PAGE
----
As per a ruling by Supreme Court in 2011, all property sales would be considered invalid unless the sale deed was duly stamped and registered. Under Section 49 of the Indian Registration Act, 1908, the documents (sale/gift agreement) will not have any bearing on the property and will not confer any transaction rights on the property. In case of a dispute, you will not have any rights on the property if it is not registered in your name.
Source: Times Property, Saturday 23 December 2017
Set the stage for a quick Sale
There is a very famous saying, which goes as – Dress to impress – and this does not only apply to us, but also homes. So, if you are planning to sell your house and get an optimum price for it – dress it up (read: literally) because when you compare a bare shell versus a visually attractive house – the latter will always take the cake. However, our fast-paced life today leaves us with no room (read: time) to spruce up the interiors and jazz it up, if we are planning to put our house in the market. But our experts feel that with simple tricks and small adjustments, the home will get a complete overhaul and would be ready to go ‘under the hammer.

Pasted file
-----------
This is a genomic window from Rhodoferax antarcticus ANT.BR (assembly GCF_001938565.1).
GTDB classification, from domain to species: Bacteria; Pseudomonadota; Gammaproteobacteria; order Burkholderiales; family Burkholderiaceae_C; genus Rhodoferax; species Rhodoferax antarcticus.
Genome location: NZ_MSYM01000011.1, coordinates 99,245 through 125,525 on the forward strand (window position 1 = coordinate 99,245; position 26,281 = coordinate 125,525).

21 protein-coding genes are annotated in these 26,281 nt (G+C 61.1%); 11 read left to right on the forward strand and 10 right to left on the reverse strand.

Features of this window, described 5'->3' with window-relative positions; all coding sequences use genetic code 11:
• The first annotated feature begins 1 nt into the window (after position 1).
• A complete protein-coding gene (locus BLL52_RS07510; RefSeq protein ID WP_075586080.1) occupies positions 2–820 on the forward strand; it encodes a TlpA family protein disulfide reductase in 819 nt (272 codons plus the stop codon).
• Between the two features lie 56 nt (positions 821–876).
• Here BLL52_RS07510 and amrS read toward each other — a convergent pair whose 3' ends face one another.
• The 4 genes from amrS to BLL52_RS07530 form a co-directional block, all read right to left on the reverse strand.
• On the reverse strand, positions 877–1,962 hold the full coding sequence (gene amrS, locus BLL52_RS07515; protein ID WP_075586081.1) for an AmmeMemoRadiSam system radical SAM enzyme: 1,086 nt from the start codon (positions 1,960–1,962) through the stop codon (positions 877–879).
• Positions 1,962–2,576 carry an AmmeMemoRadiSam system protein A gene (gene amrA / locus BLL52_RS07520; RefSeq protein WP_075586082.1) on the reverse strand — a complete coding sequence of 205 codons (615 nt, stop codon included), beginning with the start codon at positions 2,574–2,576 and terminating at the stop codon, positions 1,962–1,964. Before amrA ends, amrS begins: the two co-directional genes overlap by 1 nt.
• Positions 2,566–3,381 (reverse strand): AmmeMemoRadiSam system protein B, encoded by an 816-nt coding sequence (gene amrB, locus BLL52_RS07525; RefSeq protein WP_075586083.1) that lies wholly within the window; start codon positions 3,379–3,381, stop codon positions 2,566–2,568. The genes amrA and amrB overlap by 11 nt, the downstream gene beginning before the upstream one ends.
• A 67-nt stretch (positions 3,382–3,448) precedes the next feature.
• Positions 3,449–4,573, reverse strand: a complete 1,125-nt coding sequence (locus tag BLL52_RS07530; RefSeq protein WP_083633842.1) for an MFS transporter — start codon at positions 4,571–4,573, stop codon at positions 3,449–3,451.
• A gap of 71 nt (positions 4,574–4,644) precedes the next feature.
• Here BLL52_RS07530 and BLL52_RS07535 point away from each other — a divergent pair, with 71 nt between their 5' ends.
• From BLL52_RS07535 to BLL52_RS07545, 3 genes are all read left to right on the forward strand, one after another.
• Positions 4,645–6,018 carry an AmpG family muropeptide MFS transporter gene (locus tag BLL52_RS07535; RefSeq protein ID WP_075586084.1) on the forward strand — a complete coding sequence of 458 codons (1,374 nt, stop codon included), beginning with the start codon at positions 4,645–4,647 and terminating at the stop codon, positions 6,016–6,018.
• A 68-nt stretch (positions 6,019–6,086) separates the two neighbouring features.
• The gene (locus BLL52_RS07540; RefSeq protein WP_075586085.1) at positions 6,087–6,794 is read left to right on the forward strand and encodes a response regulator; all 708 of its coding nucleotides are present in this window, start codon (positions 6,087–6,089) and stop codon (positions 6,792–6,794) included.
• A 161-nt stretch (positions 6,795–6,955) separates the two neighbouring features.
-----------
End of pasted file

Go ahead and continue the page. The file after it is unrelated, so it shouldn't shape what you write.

Declutter: It is very important to make your house visually clean and appealing. Discard all the unwanted and damaged items of the house and organise them to give out positive vibes; Spruce up your plain walls with interesting lighting fixtures or handmade paintings. They give a lot of character to an otherwise ‘boring’ house; Ensure your bathrooms are functional, clean and organised. If there are issues w.r.t to leakages, drainage, electrical fault among others – fix them immediately; If you’re planning to sell your house along with the furniture, then merchandise it well with linens, drapes, props and furnishing to gain extra costs.
Source: Times Property, Saturday 30 December 2017